Monday, January 17, 2011

"Hello, Gal"

So my niece said to me as I was cutting through the Old Navy parking lot, on my way home after stopping at Walgreen's and Petco. I'm not used to her being able to drive and turning up in my neighborhood (though you can't blame her, since it is much cooler than hers). And what are the odds that I would be running errands just as she was finished shopping the after Christmas sale at Old Navy?

We had hot chocolate together at the coffee shop inside Border's and she updated m
e about college. She's trying to make peace with not being able to go to school in Denver. Even though she has been accepted and has earned a $9000 grant to cover her room and board. It's frustrating because my sister will not help by filling out the required financial paperwork because she equates giving her money for school with cosigning for the loan. It's pure stubbornness and ignorance. My sister could talk to the counselors or my niece's favorite teacher so she could better understand the situation, but she won't. I think she's embarrassed or ashamed of their finances. Which is stupid. And selfish. And annoying.

I don't know what to do about this. It's frustrating, because there's not much I can do. I would love to cosign a loan for her, using my condo as collateral, except that I know at some point, sooner rather than later, I'm going to have to use it to care for my mother as her health deteriorates. My mom is broke and there is no one else to help her but me.

I'm so sick of thinking about money.

So instead I'll just concentrate on how happy it was to just run into my niece like that, and how much I enjoy spending time with her.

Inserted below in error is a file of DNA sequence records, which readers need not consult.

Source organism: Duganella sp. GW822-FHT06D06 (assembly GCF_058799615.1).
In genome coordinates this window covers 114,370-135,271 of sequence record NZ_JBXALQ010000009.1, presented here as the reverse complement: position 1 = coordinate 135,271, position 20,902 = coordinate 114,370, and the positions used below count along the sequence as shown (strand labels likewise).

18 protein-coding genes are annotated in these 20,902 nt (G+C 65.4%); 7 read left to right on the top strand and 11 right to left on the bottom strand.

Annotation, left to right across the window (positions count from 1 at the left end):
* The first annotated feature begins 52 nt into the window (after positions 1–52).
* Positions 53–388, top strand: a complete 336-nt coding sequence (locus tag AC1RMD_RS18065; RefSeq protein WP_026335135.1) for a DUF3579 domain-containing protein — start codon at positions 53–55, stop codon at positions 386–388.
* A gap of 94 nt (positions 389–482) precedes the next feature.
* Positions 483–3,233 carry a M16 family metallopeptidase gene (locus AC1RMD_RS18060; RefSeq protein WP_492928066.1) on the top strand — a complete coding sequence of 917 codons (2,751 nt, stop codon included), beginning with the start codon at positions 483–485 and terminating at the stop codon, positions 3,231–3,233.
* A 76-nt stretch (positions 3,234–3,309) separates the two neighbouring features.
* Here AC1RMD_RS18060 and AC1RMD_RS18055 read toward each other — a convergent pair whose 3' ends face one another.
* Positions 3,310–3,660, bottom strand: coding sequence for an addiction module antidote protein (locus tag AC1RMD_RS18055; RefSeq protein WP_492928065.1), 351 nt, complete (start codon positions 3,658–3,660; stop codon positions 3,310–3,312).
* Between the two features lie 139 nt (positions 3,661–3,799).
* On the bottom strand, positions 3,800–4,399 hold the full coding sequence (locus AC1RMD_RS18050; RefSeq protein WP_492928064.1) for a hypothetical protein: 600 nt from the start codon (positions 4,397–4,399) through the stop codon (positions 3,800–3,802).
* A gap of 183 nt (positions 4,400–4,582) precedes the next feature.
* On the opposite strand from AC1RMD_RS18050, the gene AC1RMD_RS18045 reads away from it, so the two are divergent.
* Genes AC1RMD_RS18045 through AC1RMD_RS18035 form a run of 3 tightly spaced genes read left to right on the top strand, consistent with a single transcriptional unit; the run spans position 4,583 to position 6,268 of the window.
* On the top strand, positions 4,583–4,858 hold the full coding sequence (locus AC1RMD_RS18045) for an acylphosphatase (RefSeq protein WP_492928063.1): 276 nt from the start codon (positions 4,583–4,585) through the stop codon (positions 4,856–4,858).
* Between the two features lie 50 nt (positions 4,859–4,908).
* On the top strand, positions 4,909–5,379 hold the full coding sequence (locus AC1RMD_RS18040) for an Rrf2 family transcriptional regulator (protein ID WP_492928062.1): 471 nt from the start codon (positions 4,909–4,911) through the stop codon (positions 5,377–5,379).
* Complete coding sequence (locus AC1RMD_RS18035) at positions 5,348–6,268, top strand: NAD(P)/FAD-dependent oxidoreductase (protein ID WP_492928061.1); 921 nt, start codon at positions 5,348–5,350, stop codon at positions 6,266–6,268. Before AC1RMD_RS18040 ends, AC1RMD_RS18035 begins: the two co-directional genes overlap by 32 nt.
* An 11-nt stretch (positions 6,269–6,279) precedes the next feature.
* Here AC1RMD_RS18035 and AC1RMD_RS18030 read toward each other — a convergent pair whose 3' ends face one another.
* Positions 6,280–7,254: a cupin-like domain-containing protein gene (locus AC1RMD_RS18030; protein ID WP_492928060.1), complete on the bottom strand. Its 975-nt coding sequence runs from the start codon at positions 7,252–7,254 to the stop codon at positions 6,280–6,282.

Movie Monday -- Roles of Reverence

Share movies that feature a religious character role, linking back here at The Bumbles.

This movie made me want to be a nun. Realizing that one has to be a Catholic to take that step was very disappointing. Mischievous teens Mary and Rachel enjoyed such "scathingly brilliant" but ultimately wholesome hijinks at St. Francis, the sisters who taught them were so wise and compassionate, everyone seemed so compatible and content ... and there was a self-contained quality to their lives that appealed to me as I approached the scary and daunting world of adolescence. To be completely honest, it wasn't dedicating my life to God that attracted me. It was the "cocoon" aspect. I imagined that living my life at a convent school like St. Francis would be fun and safe, free of intimidating and overwhelming issues like sex and drugs and gender roles and ambition.

While I outgrew my desire to hide from life at St. Francis, I still watch The Trouble with Angels whenever it comes on. A warm and charming little comedy, it dependably makes me feel safe and sound again.